Live-blogging Pod Hradem Cave or Bust!

Destination 2012: Jeskyně Pod Hradem, Moravské Kras, Česká republika.

Fourteen days. Two weeks. One fortnight. Half a month. That’s how much time is left between this moment and the time I step off the bus in Brno, Česká republika, to spend the next three weeks working on the Pod Hradem Cave Archaeological Project.

World headquarters.
Yep. Here at The Subversive Archaeologist world headquarters the logistical team is ramping up their efforts. The staging area has been cleared of all the dirty laundry, and the important stuff is starting to find its way there–pain reliever, all the medications that the sexagenarian Chief Archaeologist takes just to stay on an even metabolic and mental keel, passport (Canadian, of course), copies of emails from Lad Nejman inviting me to come and play (in case the authorities get curious), 90’s vintage Optivisor (also indispensable for a sexagenarian), and much, much more.
     The proprietor of Chata Macocha has a double room booked for my sole use, and they’re stocking up on Punkva River trout, ’cause they know that’s what this project uses as nightly fuel.

Chata Macocha, atop the Macocha Gorge, circa 1920.

     

The place is little changed from it’s early days, and in colour it’s very cheery. Those red umbrellas are waiting to shelter me on the long mid-latitude sunny week nights.


I won’t be excavating. Arthritic erosion in my patellae [what Al McMillan calls archaeologist’s knees] makes for an exciting trip up slopes like the one shown below, which is the way up to the cave.

Any of you familiar with the difficulties of showing the degree of inclines on a two-dimensional photo will realize immediately that this is one steep slope. The project’s field laboratory is where I’ll be working for the most part. 

Field laboratory, in Skalní mlýn.

     The lab itself is a rather sombre-looking, disused outpost of the Soviet era Czech Geological Survey. The kitchen is where I’ll be plying my trade, examining the fine fraction for scraps of animal bone.

Showing his true colours [he bleeds blue and gold] with project PI Ladislav (Lad) Nejman, in 2011.  

‘Cause that’s one of the things I’m trained to do–pore over samples of bone like this one…

The gnarled paw is mine [rhg].

I wish I could express to you the joy I experience sitting by the hour separating potentially identifiable from non-identifiable osseous material, to say nothing of the time spent making counts of bunches of pieces like this. A one-litre bulk sample might contain 600 or 700 tiny bits. Like most such size fractions, you see everything from tiny fragments of the massive cave bear (Ursus spelaeus) to individual teeth of microtinae, and every body size in between. It’s a constant reminder of what Vale and Gargett were saying in ‘Size Matters‘ and our response, ‘There’s something fishy going on around here‘ to the published criticisms of Ken Gobalet and Zohar and Belmaker. That back and forth was invigorating, and for those of you who’ve read them all, you’ll know that the critics were roundly defeated, leaving the field ours. [‘scuse the affected Renaissance battle terminology.]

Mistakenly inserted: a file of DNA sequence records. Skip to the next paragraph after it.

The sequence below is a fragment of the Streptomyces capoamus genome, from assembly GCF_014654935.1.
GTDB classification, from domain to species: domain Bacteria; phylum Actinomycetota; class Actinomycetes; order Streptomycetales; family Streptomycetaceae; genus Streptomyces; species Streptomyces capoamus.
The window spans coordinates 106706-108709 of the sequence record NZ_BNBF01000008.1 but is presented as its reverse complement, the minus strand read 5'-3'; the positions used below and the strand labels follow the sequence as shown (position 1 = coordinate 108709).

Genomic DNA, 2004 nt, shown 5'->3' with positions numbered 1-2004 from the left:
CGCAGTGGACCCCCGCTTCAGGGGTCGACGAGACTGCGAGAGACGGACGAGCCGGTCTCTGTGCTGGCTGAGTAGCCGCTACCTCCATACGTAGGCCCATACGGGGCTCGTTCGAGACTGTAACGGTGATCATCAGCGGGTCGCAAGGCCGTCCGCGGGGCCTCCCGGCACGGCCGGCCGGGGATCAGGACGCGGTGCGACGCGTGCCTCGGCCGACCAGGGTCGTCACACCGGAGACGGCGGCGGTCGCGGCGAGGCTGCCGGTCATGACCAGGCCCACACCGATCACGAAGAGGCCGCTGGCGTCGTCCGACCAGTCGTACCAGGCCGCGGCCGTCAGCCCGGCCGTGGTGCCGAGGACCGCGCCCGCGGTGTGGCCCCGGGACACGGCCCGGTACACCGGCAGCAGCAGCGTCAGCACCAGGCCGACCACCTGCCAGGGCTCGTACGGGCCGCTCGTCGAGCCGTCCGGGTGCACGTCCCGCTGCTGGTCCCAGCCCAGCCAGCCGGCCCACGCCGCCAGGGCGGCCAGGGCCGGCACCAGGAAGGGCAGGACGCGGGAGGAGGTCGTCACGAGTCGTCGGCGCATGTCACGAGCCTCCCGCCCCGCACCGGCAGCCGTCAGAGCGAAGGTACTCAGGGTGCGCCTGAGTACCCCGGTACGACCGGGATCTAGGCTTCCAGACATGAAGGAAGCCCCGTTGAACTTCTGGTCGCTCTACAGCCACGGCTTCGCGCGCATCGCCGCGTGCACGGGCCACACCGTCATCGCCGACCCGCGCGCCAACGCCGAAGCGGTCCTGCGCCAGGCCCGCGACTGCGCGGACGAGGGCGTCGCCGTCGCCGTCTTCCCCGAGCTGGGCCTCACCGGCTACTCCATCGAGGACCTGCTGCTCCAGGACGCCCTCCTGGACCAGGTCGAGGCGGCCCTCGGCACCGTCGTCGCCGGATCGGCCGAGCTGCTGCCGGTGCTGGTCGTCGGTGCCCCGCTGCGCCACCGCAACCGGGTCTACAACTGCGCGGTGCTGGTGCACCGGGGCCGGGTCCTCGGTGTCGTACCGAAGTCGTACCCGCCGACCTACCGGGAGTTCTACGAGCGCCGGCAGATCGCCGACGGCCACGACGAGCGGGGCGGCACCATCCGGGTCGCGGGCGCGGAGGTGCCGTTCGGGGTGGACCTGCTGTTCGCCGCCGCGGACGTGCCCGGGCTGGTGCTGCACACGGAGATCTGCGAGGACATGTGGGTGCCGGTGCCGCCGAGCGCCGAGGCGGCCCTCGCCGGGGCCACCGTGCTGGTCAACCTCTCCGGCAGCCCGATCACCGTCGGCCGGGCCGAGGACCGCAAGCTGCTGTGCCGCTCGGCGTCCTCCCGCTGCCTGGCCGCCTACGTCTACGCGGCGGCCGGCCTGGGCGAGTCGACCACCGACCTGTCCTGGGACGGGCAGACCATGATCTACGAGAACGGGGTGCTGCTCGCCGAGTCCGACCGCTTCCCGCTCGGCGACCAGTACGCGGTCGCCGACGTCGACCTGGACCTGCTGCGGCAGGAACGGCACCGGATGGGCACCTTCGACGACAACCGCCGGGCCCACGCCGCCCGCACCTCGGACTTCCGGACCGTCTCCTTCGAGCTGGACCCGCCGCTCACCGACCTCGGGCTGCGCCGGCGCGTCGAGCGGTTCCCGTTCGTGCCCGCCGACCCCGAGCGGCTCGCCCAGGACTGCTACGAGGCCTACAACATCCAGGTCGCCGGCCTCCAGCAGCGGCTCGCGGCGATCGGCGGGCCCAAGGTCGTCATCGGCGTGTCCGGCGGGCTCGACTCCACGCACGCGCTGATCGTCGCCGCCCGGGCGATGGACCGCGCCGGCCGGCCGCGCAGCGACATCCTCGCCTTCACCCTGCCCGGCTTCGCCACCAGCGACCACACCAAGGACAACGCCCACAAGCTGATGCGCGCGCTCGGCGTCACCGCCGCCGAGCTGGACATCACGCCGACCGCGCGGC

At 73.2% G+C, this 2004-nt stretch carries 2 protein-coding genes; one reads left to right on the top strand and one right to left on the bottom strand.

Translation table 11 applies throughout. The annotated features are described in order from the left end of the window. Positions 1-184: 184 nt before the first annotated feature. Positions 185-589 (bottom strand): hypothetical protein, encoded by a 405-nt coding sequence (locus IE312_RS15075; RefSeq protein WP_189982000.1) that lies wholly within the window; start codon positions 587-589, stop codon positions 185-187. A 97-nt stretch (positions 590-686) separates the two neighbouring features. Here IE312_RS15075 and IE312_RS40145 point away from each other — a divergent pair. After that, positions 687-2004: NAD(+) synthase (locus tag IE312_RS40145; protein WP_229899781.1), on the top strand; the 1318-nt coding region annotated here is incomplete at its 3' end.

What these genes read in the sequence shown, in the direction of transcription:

[here I would have placed the Calvin and Hobbes cartoon where Calvin turns to Hobbes and states, matter-of-factly, something like ‘archaeology is the most mind-numbingly boring activity on the planet.’ Alas, I couldn’t find it on the web!]
      All in all, your Subversive Archaeologist is looking forward to a much-needed field excursion, contributing substantively to my discipline, feeling like I belong somewhere, AND to live-blogging the whole thing. The iPad is all set to go, the Czech SIM card will be waiting for me when I arrive. For you who’ve helped me to get there, by donating to the SA, thank you from the heart of my bottom. Each of you will have a blurt dedicated to you from the field, and some of you more than one! 
     And, for those of you with the wherewithal (i.e. disposable income–many of you don’t, I realize) there’s still a chance to help keep me from long-term pecuniary difficulties as a result of the unsubvented cost of my participation in the Pod Hradem Cave Project. If you like what you see here, it’s easy enough to help. And, because the process uses the long experience of PayPal, it’s the most secure way to move money on the web. No need to worry about identity theft using PayPal. The Donate [please] Button is at the top of the page on the right. Your contribution will be gratefully received.
     And just so you know, regardless of your response to my passing around the hat, in the past or at this moment, your attention to the Subversive Archaeologist is really all the support I need. That ongoing kindness you show me is greatly appreciated.
     See you back here tomorrow!

Show your support for this blog. Remember that when you purchase from Amazon by clicking any of the links on the right, you’ll be getting great discounts and supporting the Subversive Archaeologist’s field activities at the same time!

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